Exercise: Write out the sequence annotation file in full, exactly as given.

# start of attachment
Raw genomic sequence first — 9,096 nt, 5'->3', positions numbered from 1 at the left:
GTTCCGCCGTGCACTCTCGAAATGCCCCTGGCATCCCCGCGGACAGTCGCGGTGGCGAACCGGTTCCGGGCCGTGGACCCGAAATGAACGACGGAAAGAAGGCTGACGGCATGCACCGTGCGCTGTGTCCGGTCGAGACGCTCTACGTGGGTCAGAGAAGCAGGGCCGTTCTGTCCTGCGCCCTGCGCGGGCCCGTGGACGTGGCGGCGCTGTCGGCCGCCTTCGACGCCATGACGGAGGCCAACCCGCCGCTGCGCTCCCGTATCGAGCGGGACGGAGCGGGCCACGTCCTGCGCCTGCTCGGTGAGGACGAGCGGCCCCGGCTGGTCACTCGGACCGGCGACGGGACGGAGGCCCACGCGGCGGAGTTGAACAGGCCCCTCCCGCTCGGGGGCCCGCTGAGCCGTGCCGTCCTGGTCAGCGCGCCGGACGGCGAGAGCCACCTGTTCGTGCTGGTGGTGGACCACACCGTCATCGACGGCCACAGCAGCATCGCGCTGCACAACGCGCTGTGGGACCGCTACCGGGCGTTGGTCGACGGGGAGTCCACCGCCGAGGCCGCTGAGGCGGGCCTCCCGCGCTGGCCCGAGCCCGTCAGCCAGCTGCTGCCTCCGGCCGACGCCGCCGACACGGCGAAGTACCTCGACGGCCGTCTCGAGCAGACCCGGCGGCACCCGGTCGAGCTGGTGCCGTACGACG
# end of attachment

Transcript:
Raw genomic sequence first — 9,096 nt, 5'->3', positions numbered from 1 at the left:
GTTCCGCCGTGCACTCTCGAAATGCCCCTGGCATCCCCGCGGACAGTCGCGGTGGCGAACCGGTTCCGGGCCGTGGACCCGAAATGAACGACGGAAAGAAGGCTGACGGCATGCACCGTGCGCTGTGTCCGGTCGAGACGCTCTACGTGGGTCAGAGAAGCAGGGCCGTTCTGTCCTGCGCCCTGCGCGGGCCCGTGGACGTGGCGGCGCTGTCGGCCGCCTTCGACGCCATGACGGAGGCCAACCCGCCGCTGCGCTCCCGTATCGAGCGGGACGGAGCGGGCCACGTCCTGCGCCTGCTCGGTGAGGACGAGCGGCCCCGGCTGGTCACTCGGACCGGCGACGGGACGGAGGCCCACGCGGCGGAGTTGAACAGGCCCCTCCCGCTCGGGGGCCCGCTGAGCCGTGCCGTCCTGGTCAGCGCGCCGGACGGCGAGAGCCACCTGTTCGTGCTGGTGGTGGACCACACCGTCATCGACGGCCACAGCAGCATCGCGCTGCACAACGCGCTGTGGGACCGCTACCGGGCGTTGGTCGACGGGGAGTCCACCGCCGAGGCCGCTGAGGCGGGCCTCCCGCGCTGGCCCGAGCCCGTCAGCCAGCTGCTGCCTCCGGCCGACGCCGCCGACACGGCGAAGTACCTCGACGGCCGTCTCGAGCAGACCCGGCGGCACCCGGTCGAGCTGGTGCCGTACGACG